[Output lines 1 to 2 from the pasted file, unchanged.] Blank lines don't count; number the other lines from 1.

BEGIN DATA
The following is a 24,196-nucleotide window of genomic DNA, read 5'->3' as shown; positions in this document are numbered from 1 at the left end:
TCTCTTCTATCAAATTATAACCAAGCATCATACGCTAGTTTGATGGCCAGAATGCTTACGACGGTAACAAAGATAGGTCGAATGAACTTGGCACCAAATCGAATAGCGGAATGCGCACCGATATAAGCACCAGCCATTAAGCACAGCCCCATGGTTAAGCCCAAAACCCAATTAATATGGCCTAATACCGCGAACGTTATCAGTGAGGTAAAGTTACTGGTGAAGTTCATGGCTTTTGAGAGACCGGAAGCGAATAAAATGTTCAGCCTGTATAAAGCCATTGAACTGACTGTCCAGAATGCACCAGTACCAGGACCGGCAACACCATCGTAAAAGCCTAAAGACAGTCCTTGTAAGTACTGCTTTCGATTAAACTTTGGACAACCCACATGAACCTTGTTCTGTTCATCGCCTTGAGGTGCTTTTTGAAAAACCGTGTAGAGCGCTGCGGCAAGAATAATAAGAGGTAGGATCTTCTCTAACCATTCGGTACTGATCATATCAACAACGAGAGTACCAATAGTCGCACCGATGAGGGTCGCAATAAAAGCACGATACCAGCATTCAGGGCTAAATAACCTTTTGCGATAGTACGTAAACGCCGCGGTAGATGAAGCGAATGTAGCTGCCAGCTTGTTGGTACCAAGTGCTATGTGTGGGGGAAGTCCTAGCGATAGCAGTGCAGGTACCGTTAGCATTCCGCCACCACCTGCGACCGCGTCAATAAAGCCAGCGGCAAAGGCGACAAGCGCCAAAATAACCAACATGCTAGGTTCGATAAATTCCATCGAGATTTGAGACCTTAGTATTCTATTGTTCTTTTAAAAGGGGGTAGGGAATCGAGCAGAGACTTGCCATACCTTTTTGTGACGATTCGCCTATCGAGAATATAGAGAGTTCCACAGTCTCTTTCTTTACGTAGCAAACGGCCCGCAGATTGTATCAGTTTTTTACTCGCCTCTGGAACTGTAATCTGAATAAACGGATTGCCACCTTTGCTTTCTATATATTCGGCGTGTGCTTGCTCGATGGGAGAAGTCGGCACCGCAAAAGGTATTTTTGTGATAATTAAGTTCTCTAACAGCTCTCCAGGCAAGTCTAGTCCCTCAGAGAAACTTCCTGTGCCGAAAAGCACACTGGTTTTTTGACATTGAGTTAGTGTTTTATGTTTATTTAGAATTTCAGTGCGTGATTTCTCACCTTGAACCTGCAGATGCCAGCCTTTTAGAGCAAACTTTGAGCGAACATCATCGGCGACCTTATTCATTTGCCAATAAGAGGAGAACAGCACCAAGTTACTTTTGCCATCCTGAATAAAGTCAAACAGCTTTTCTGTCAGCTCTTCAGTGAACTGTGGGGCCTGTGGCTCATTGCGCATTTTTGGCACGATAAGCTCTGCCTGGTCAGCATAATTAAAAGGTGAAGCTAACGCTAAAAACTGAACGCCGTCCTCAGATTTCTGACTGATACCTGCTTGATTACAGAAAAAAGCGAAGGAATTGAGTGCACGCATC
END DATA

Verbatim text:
The following is a 24,196-nucleotide window of genomic DNA, read 5'->3' as shown; positions in this document are numbered from 1 at the left end:
TCTCTTCTATCAAATTATAACCAAGCATCATACGCTAGTTTGATGGCCAGAATGCTTACGACGGTAACAAAGATAGGTCGAATGAACTTGGCACCAAATCGAATAGCGGAATGCGCACCGATATAAGCACCAGCCATTAAGCACAGCCCCATGGTTAAGCCCAAAACCCAATTAATATGGCCTAATACCGCGAACGTTATCAGTGAGGTAAAGTTACTGGTGAAGTTCATGGCTTTTGAGAGACCGGAAGCGAATAAAATGTTCAGCCTGTATAAAGCCATTGAACTGACTGTCCAGAATGCACCAGTACCAGGACCGGCAACACCATCGTAAAAGCCTAAAGACAGTCCTTGTAAGTACTGCTTTCGATTAAACTTTGGACAACCCACATGAACCTTGTTCTGTTCATCGCCTTGAGGTGCTTTTTGAAAAACCGTGTAGAGCGCTGCGGCAAGAATAATAAGAGGTAGGATCTTCTCTAACCATTCGGTACTGATCATATCAACAACGAGAGTACCAATAGTCGCACCGATGAGGGTCGCAATAAAAGCACGATACCAGCATTCAGGGCTAAATAACCTTTTGCGATAGTACGTAAACGCCGCGGTAGATGAAGCGAATGTAGCTGCCAGCTTGTTGGTACCAAGTGCTATGTGTGGGGGAAGTCCTAGCGATAGCAGTGCAGGTACCGTTAGCATTCCGCCACCACCTGCGACCGCGTCAATAAAGCCAGCGGCAAAGGCGACAAGCGCCAAAATAACCAACATGCTAGGTTCGATAAATTCCATCGAGATTTGAGACCTTAGTATTCTATTGTTCTTTTAAAAGGGGGTAGGGAATCGAGCAGAGACTTGCCATACCTTTTTGTGACGATTCGCCTATCGAGAATATAGAGAGTTCCACAGTCTCTTTCTTTACGTAGCAAACGGCCCGCAGATTGTATCAGTTTTTTACTCGCCTCTGGAACTGTAATCTGAATAAACGGATTGCCACCTTTGCTTTCTATATATTCGGCGTGTGCTTGCTCGATGGGAGAAGTCGGCACCGCAAAAGGTATTTTTGTGATAATTAAGTTCTCTAACAGCTCTCCAGGCAAGTCTAGTCCCTCAGAGAAACTTCCTGTGCCGAAAAGCACACTGGTTTTTTGACATTGAGTTAGTGTTTTATGTTTATTTAGAATTTCAGTGCGTGATTTCTCACCTTGAACCTGCAGATGCCAGCCTTTTAGAGCAAACTTTGAGCGAACATCATCGGCGACCTTATTCATTTGCCAATAAGAGGAGAACAGCACCAAGTTACTTTTGCCATCCTGAATAAAGTCAAACAGCTTTTCTGTCAGCTCTTCAGTGAACTGTGGGGCCTGTGGCTCATTGCGCATTTTTGGCACGATAAGCTCTGCCTGGTCAGCATAATTAAAAGGTGAAGCTAACGCTAAAAACTGAACGCCGTCCTCAGATTTCTGACTGATACCTGCTTGATTACAGAAAAAAGCGAAGGAATTGAGTGCACGCATC